Also, remember, POTENTIAL enemies are not nessecarily enemies yet and therefore also POTENTIAL friends.

      • I’d explain all the others by two things:

        One, people in transit – going about their lives – tend to do so in a bubble; they don’t interact beyond casual, polite pleasantries. It’s, at its best, called civilized society and, at its worst, it causes people to not even notice others in trouble.

        Two, if you think about it, almost all of the rancor, protests, and violence-with-meaning-behind-it, is in urban centers. It only happens when and where those committing those acts stand a reasonable chance of getting attention.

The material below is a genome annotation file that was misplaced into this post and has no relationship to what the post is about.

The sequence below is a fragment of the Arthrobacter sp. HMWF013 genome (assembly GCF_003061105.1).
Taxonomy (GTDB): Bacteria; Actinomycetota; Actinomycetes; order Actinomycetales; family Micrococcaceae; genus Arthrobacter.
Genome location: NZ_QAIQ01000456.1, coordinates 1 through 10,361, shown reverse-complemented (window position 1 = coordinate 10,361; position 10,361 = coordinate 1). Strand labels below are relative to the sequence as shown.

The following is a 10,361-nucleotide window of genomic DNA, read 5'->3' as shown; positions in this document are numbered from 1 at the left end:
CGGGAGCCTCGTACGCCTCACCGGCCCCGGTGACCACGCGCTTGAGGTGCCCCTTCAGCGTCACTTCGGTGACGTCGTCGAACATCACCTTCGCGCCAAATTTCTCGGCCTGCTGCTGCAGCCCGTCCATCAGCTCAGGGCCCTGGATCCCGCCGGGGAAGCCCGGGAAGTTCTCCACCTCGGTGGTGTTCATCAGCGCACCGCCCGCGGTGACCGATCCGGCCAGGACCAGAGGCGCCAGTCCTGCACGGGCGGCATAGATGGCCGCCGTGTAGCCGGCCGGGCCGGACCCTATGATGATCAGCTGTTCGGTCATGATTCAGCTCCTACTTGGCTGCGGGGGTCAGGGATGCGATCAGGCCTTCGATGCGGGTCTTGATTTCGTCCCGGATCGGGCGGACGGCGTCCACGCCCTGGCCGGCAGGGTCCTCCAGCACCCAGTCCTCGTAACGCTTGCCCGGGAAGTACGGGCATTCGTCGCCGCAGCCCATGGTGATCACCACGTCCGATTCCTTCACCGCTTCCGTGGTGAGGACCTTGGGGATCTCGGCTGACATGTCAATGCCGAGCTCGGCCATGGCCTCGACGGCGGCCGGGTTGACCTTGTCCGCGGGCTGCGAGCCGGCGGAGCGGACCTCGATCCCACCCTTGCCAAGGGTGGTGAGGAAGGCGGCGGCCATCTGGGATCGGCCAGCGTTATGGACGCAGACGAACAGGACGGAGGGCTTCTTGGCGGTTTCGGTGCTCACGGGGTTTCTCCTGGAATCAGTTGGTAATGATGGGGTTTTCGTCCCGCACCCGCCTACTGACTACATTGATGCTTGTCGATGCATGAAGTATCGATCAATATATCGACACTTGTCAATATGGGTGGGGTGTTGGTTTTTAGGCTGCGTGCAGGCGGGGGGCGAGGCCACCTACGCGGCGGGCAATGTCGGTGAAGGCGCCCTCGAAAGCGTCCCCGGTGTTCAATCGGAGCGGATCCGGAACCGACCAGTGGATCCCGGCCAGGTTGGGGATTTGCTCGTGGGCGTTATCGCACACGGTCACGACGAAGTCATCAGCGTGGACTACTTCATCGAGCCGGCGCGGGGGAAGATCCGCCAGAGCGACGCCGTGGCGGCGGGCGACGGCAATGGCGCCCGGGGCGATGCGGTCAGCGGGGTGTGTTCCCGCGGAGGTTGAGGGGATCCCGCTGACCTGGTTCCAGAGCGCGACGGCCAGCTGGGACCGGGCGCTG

But yeah, in the absence of a chance at attention and in sufficiently diffused numbers, all the groups will largely keep to their own, respect others doing the same, and be casually pleasant and moderately helpful to each other as long as the interactions are brief, voluntary, and impersonal.

        But no, if they’re not like me, there’s little hope that their potential friends (on opposite sides of too many important to each of us issues)…but not much more fear that they’ll actually be enemies in any way that I would notice. But remember that there’s a whole spectrum between friends and enemies so I guess there IS some cause for optimism.